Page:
What’s been your best moment so far?
We were advising Steve Bralver going into last year’s MLB Draft. He had a tremendous career at Emory University, but unfortunately was looked over by every team in each round of a 50 round draft. Bryan Swalley (Steve’s primary agent at Dynasty) and I never stopped trying to find Steve a job.
We set up tryouts for Steve all across the country, but no team would take a chance on him. Eventually, a team did sign him, and Steve led the team to the league’s Championship game. His team won the title, and Steve was named MVP in the game.
Who’s the hottest agent right now to keep an eye on? What current athlete do you think has tons of potential and is really going to be a breakout star?
Everyone knows who Scott Boras and Drew Rosenhaus are. Most people have also heard of Tom Condon and Arn Tellem. A name that a lot of people will hear in the next few months is Gary Wichard. He is representing the following players who have a good shot at being selected in the first round of the 2010 NFL Draft: Jimmy Clausen, Arrelious Benn, Taylor Mays, C.J. Spiller and Everson Griffen.
I’ll plug one of my own clients who should be making headlines in Major League Baseball in the near future. Pete Parise is a relief pitcher in the St. Louis Cardinals organization. Last season, he was named Relief Pitcher of the Year for the Cardinals Triple A organization and just finished a remarkable effort for Puerto Rico in the Winter Caribbean Series. As of responding to these questions, Parise is tied for the lead in saves in Major League Baseball Spring Training.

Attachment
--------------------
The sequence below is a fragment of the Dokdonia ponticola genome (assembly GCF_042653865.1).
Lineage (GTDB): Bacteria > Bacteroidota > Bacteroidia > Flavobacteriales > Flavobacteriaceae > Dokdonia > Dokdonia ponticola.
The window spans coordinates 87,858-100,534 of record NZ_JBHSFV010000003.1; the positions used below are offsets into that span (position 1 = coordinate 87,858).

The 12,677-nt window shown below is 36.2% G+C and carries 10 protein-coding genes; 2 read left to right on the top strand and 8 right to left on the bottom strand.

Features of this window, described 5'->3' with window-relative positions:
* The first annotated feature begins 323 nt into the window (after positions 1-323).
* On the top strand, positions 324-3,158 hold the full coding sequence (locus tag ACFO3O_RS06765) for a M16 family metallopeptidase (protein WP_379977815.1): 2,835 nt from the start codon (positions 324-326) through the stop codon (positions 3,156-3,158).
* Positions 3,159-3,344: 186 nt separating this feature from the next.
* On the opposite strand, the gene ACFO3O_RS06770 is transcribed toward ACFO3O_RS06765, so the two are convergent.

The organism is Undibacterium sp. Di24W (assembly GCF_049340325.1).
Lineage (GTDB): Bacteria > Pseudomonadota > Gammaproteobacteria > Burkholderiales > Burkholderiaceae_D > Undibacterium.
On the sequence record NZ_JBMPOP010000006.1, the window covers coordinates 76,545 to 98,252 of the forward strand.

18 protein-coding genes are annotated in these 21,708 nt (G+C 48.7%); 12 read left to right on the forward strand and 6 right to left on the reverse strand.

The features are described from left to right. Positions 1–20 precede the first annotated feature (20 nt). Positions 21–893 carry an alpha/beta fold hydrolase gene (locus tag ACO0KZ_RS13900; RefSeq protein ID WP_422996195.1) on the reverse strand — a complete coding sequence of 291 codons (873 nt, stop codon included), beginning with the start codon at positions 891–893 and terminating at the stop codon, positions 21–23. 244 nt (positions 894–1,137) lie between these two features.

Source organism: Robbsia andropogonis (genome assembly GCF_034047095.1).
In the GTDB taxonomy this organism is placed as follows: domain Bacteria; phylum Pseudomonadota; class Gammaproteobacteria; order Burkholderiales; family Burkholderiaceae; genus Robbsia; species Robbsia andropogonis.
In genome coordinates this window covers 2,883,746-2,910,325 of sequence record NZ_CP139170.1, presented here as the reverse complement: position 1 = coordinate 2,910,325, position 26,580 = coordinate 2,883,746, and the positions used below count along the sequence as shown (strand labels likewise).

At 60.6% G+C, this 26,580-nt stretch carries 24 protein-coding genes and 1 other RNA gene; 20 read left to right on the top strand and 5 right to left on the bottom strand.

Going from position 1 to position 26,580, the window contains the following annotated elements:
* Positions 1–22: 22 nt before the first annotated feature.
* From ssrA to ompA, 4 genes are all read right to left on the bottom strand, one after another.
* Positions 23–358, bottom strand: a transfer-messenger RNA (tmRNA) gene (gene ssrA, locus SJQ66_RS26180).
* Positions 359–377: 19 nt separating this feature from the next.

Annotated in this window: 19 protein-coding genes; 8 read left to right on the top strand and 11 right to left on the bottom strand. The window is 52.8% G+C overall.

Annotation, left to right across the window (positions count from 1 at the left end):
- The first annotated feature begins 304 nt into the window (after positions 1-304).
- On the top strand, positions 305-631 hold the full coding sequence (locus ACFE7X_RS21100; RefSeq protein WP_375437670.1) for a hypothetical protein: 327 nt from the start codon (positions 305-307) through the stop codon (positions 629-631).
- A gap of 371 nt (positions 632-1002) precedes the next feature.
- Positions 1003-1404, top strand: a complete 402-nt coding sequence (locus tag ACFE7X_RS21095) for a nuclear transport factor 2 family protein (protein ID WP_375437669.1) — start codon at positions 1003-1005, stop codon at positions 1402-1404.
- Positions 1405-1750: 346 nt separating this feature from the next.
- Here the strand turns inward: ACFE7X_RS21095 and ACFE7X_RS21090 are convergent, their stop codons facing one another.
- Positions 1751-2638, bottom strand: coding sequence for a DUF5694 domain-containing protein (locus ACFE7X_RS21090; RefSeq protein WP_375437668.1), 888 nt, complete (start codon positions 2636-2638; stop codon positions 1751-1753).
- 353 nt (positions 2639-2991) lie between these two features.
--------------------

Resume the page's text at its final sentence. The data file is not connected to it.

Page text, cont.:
You’re a talent agent too. Right now, your client roster looks like a good number of bowlers [HERE] and handful of sexy college co-eds [HERE]. How is working in both departments possible? Ever booked a blond model on a bowling tour?
So now you see why I don’t really enjoy the title of “sports agent.” I started doing some work for a few University of Florida models as a favor to some friends. At the time, I was a lead representative in Florida for Playboy Enterprises, and I made quite a few connections to very attractive ladies at UF. It has been a joy to find the girls additional work, negotiate the terms of some of their contracts, and provide advice to them as they continue to grow as models.
Danielle Wolfe is currently in Miami taking acting classes, as she has a strong desire to become a very talented actress.
We thoroughly enjoy working with the bowlers, as well. Fortunately for us, there was little to no competition in that space, and we saw bowling as a sport that gets solid ratings on ESPN and has a lot of room to grow with better marketing tactics.
We have never booked a blond model on the PBA Tour, although maybe that’s something we should pitch to the PBA execs.
Where do you expect to be in 10 years? In 20?
Either Miami, Florida or in the White House. Perhaps in 20-years the possibility of a Jewish President will exist. Who am I kidding? I probably have too many skeletons in my closet for that.
What’s your advice for any lawyer out there who thinks they want to become a sports agent?
Never forget that you are a lawyer and are bound by the rules of professional conduct. I believe that a larger percentage of athletes will choose attorney agents as time goes on. Make sure that you do everything in your power to bring success to your clients, but never forget your ethical duties to the profession of law.